Metroid Prime Dev Stories

In honor of Metroid Prime’s 20th Anniverary, we have compiled the Metroid Prime development stories that Zoid Kirsch & Jack Mathews shared on Twitter. These are amazing, behind the scenes stories that have been compiled here for posterity and easy reading. Enjoy!

Zoid Kirsch @ZoidCTF  Metroid Prime’s 20th release date anniversary is on November 18th. Each day until then I’m going to tweet out a little story about its development.


Metroid Prime Dev Stories #1

I spent so much time working on doors. In Metroid Prime, you may have noticed that doors can sometimes take a long time to open–that’s because the room behind the door is still loading! There is at most two “rooms” loaded at once–the one you’re in and the one you’re going to.

This is why in rooms with multiple exits, only one door can be open at a time. We went with the design of the blue force field on the doors that fades when shot to indicate the door is “ready” to open, but has to wait until the room behind is loaded.

Most times the room should be already loaded by the time you get to the door, but things like the morphball make it so you the player can get there much faster and beat the load times. Sorry, but you gotta wait for the disc to load I’m afraid!

Metroid Prime Dev Stories #2

In this clip as Samus approaches the [Scatter] Bombu, the screen fills with static to show interference with her visor. As we worked on this a big issue is the memory use of the noise texture. The Gamecube only has 24MB of RAM, so every texture has to be carefully considered.

If we used a low resolution texture (64×64) to save memory the “static” would be blurry and not crisp. One engineer on the team came up with a great idea: what if we just use the memory holding the Metroid Prime code itself! We quickly tried it out and it looked amazing.

When you see Samus’s visor affected by electrical “noise” in game, you’re actually seeing the bits and bytes of the Metroid Prime software code itself being rendered on the screen. Turns out machine code is sufficiently random to work great as a static noise texture!

Metroid Prime Dev Stories #3:

Red Means Dead. One of the design goals in Prime is to make sure the player immediately knows if they are doing damage or not. Objects and creatures are often only vulnerable to particular types of damage. How is that indicated? ¼

The GameCube didn’t have shaders as we know them now, it has a TEV (TExture enVironment unit) that could blend colors. I realized we needed a consistent design for the color blends. 2/4

As you can see in the clip below as I’m fighting the Baby Sheegoth. My shots are reflected when I’m not doing any damage, but there’s a red glow on the Sheegoth when I’m hitting the right area to damage it. 3/4

I worked with senior design to pick the particular red color, whether hitting blocks, bosses or enemies in the game. The same red was used ensure it was clear when the player is doing damage. It’s this consistency that helps players understand clearly what’s happening. 4/4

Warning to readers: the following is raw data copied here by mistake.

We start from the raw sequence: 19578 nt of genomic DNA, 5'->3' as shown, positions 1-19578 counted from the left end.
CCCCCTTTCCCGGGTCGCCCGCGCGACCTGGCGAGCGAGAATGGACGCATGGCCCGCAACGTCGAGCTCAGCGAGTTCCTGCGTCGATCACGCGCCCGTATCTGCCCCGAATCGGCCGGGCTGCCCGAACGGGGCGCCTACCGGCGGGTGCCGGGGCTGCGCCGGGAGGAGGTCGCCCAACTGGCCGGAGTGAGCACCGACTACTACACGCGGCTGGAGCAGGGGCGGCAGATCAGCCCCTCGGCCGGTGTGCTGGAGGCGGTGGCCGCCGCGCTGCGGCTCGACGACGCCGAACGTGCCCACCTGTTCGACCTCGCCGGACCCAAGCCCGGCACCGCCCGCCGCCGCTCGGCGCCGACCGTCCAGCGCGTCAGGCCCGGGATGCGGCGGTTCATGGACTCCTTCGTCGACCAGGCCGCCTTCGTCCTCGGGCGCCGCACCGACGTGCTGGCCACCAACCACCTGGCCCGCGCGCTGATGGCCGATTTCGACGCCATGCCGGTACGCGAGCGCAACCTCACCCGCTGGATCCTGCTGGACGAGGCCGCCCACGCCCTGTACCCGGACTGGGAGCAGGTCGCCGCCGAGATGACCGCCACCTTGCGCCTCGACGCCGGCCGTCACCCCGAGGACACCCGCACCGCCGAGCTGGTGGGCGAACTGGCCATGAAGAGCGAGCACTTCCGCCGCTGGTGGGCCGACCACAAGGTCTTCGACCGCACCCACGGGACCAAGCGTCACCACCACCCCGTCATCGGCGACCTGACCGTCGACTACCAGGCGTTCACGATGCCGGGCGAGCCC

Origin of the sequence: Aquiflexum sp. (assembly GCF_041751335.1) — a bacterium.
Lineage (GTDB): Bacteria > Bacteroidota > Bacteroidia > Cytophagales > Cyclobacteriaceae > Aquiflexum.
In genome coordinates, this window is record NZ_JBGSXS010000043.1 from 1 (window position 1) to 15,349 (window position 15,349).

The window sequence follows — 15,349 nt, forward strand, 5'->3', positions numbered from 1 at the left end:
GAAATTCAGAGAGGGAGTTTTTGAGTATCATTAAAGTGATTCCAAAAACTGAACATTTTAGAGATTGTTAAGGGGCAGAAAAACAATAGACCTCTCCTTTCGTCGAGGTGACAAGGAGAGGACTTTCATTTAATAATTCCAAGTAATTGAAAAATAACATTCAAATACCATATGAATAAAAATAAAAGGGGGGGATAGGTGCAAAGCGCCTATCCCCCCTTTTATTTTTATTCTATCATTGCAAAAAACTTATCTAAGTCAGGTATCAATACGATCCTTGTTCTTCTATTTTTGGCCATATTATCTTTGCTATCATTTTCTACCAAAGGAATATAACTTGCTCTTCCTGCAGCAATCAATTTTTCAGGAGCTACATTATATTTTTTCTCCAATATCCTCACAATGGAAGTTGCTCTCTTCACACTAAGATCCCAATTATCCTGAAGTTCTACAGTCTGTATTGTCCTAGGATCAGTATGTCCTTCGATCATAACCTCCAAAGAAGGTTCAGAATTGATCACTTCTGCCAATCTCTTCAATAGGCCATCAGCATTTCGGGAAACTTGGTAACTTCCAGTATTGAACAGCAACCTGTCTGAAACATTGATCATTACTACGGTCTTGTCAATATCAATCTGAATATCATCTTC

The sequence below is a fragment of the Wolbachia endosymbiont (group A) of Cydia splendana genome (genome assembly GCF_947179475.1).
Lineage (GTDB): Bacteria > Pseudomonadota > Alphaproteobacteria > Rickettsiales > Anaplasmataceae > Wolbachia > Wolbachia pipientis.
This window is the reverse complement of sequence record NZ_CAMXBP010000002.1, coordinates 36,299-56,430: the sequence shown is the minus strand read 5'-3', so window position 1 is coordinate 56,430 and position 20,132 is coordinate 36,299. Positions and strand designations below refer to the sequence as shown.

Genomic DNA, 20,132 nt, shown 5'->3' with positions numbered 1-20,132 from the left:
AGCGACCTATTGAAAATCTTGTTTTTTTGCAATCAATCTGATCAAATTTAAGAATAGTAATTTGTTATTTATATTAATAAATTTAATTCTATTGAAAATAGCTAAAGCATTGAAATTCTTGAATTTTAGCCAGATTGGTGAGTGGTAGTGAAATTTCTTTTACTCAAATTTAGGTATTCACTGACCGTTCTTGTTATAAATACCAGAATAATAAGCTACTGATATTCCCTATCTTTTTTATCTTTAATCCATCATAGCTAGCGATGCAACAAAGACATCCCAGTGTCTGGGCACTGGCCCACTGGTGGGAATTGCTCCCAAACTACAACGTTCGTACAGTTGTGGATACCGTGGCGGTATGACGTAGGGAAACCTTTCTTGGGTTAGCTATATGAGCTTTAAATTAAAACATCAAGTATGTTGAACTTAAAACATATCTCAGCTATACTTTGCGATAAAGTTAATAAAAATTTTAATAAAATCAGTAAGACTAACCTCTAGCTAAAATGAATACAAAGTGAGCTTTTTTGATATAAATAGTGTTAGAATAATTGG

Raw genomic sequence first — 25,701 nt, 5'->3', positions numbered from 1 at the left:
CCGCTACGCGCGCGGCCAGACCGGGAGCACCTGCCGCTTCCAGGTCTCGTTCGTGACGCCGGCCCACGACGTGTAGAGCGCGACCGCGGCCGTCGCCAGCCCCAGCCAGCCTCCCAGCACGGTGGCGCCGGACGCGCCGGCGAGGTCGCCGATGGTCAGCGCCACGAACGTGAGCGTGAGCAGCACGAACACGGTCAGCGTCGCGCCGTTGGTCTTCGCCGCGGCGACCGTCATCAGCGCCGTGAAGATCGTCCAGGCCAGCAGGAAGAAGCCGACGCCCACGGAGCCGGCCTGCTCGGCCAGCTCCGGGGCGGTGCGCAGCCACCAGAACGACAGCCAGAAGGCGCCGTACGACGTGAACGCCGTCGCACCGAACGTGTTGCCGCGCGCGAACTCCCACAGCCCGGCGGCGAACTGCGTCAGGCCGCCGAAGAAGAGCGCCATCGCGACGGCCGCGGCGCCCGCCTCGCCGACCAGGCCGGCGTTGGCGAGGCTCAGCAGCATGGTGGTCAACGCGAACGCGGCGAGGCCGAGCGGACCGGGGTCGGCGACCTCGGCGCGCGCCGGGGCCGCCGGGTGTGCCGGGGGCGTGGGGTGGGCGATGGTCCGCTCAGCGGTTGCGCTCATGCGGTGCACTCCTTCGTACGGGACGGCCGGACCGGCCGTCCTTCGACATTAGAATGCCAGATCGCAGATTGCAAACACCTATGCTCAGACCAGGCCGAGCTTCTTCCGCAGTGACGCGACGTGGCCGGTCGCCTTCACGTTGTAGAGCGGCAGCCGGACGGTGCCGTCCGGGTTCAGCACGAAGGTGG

Metroid Prime Dev Stories #5

Going gold! [That is the day the final master is declared. It’s the last version that gets pressed onto the GameCube discs. At that point no more changes can be made.]

After a long and difficult development process, Metroid Prime went gold near the middle of October 2002, about a month before release date since they had to press the discs. It’s one of the most memorable days of my life. 1/2

On the day we went gold I took a magazine poster and got everyone’s signature to commemorate that day. The poster is still on my wall today. You may notice no one signed on top of Samus–that’s how much respect we had for the character. My signature is top center, it’s my poster!

Metroid Prime Dev Stories #6:

How does Metroid Prime save the game? The size of Metroid Prime’s save data is under ~60 bytes in size. How is it so tiny? Well, that requires explaining world layers: 1/5

Each room in Metroid Prime has a set of world layers–these define which objects spawn when the room is loaded. E.g. it’s world layers that change Flaahgra’s room from having a boss to Chozo ghosts and an artifact when you return later. ⅖

World layers are also used for items, whenever you pick up an energy tank or missile expansion, they are on a separate world layer that is disabled once the item is acquired. If that layer wasn’t disabled, the item would be there next time the room is loaded. ⅗

A world layer state is represented by a single bit in the save game. There are only a few hundred world layers in the whole game, so it ends up requiring just under ~50 bytes to represent them all. The remaining bytes in the save game are health, missile count, etc. ⅘

I remember when Nintendo asked how many memory card blocks Metroid Prime was expected to take up and I said, “One!” A GameCube memory card block is 8kb, that’s way more space then we needed to save the game! 5/5